ARM aims Artemis at low power

May 30, 2016 // By Jessica Lipsky
Artemis Cortex-A73
AUSTIN, Texas – ARM announced details about it next-generation mobile CPU core, the Cortex-A73, formerly code-named Artemis. The core represents a pivot from performance- and power-driven cores to a tighter focus on low power design.

The 0.65 square millimeter Cortex-A73 is a new ARMv8 microarchitecture that runs at up to 2.8 GHz and is designed as a big core in a big.LITTLE configuration. The core was used in ARM’s recently announced 10nm FinFET test chip . ARM wouldn't confirm whether the test chip also used its new Mali–G71 graphics core.

The Cortex-A73 is foremost a premium SoC for mobile devices that require compute for ultra-high definition displays, augmented and virtual reality, 5G communications and greater than 20 megapixel cameras. It was also designed for use in set-top boxes and multi-function printers. These mobile devices and their mid-range counterparts are thinner and prone to thermal saturation that impedes performance.

“Smaller form factors demand increasingly efficient CPUs,” said Ian Smythe, ARM’s director of marketing programs. “[With the A-73] we can maintain more peak performance in the same power budget.”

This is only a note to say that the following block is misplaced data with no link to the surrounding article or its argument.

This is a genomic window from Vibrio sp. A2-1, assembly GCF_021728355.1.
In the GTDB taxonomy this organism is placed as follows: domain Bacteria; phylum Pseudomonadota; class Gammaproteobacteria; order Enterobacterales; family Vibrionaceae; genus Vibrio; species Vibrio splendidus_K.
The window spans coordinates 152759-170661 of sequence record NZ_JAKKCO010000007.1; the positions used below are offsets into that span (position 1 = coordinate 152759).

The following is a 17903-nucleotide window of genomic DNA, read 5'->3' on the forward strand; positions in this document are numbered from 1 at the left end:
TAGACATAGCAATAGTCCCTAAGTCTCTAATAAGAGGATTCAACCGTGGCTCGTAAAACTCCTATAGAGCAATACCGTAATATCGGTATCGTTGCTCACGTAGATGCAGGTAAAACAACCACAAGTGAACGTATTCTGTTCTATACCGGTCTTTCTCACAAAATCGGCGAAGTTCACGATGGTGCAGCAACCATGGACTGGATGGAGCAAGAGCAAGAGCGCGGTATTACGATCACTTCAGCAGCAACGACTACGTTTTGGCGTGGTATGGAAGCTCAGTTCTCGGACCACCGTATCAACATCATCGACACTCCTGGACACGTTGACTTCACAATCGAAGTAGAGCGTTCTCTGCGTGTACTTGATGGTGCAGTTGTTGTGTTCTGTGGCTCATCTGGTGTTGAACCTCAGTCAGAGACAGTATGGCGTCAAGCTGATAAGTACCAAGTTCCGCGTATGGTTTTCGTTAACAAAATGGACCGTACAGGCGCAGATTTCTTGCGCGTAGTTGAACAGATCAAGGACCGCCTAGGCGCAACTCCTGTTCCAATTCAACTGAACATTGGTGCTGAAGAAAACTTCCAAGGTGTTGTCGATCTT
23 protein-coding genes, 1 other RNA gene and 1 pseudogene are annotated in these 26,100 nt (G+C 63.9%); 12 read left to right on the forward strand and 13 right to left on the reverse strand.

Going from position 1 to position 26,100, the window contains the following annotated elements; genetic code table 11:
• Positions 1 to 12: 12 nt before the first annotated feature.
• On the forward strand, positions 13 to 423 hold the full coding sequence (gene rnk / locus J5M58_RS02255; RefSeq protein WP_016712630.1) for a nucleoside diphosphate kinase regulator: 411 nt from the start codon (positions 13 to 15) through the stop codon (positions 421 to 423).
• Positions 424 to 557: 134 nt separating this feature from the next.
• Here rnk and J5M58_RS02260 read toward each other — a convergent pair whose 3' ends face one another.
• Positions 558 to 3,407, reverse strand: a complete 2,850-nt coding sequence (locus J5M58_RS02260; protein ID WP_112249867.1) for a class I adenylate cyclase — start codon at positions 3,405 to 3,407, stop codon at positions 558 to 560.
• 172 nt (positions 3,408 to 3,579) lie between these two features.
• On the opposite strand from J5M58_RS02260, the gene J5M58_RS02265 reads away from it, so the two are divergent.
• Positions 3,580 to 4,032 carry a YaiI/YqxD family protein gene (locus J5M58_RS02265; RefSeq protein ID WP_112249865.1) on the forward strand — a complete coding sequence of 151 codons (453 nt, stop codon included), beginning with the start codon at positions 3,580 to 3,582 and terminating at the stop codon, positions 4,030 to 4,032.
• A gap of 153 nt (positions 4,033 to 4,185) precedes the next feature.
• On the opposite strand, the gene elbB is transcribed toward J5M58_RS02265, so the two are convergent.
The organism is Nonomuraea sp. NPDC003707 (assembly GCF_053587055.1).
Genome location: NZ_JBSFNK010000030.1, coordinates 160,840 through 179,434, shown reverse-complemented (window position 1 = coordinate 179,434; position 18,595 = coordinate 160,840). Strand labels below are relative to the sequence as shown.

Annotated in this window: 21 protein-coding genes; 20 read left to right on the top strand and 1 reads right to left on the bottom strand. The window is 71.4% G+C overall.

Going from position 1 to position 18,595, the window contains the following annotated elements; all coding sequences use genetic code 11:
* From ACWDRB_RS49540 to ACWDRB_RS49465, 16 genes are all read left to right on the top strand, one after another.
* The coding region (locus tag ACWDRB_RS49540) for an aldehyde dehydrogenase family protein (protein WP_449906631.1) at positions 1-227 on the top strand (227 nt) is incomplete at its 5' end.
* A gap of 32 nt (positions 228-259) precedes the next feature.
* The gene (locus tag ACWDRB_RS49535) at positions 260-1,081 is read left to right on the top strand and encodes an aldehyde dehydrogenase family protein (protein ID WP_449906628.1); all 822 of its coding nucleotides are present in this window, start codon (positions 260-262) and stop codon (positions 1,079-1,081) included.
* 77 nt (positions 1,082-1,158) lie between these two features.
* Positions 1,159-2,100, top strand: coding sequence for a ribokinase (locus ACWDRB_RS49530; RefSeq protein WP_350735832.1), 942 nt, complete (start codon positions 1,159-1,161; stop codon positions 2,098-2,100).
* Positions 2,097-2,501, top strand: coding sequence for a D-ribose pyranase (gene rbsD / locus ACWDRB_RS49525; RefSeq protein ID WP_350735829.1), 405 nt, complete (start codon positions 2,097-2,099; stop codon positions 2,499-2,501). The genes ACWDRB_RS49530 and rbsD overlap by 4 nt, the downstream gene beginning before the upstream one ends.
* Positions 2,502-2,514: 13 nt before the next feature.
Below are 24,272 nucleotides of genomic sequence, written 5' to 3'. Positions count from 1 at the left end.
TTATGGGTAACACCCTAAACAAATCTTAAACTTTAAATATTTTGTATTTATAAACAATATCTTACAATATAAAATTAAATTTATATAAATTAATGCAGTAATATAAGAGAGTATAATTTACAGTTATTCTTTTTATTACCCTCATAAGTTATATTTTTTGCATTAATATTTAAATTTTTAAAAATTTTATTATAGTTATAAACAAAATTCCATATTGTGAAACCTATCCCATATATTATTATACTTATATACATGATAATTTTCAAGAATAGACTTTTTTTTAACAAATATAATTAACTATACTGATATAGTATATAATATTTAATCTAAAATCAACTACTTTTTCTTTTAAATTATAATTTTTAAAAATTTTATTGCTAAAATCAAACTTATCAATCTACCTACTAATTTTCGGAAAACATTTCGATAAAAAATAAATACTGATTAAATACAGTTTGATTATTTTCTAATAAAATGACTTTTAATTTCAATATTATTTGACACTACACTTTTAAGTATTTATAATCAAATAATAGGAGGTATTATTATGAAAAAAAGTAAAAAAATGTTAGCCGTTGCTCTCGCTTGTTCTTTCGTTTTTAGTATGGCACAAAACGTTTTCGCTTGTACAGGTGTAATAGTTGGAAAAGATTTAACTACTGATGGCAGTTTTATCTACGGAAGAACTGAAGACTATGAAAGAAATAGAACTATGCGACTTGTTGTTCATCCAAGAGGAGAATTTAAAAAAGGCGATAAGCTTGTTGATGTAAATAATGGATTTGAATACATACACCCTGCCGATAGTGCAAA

The Cortex-A73 is 20% more power efficient than the A72, allowing for additional thermal headroom for the rest of the SoC. The A73 can be paired with A53 chips to boost power efficiency by up to 90%.

Cortex-A73 performance in an octacore configuration. Source: ARM

“I think it signals that we’re finally seeing dedication to certain markets by the cores, rather one size fits all,” Jim McGregor, principal analyst at Tirias Research, told EE Times .

Using a variety of benchmarks, A73 outperforms its predecessor in typical mobile use cases, SIMD performance and memory throughput. However, the new CPU core does not show as big of a generation-over-generation performance improvement as previous offerings.

Performance improvement of Cortex-A73 compared to Cortex-A72. Source: ARM

“We’ll take what the process technology gives us and we have to make sure we can do more with it. I don’t think you’ll see a linear trajectory every time,” said Nadan Nayampally, vice president of marketing and strategy for compute products at ARM. "This doesn’t mean we might not get more performance next time.”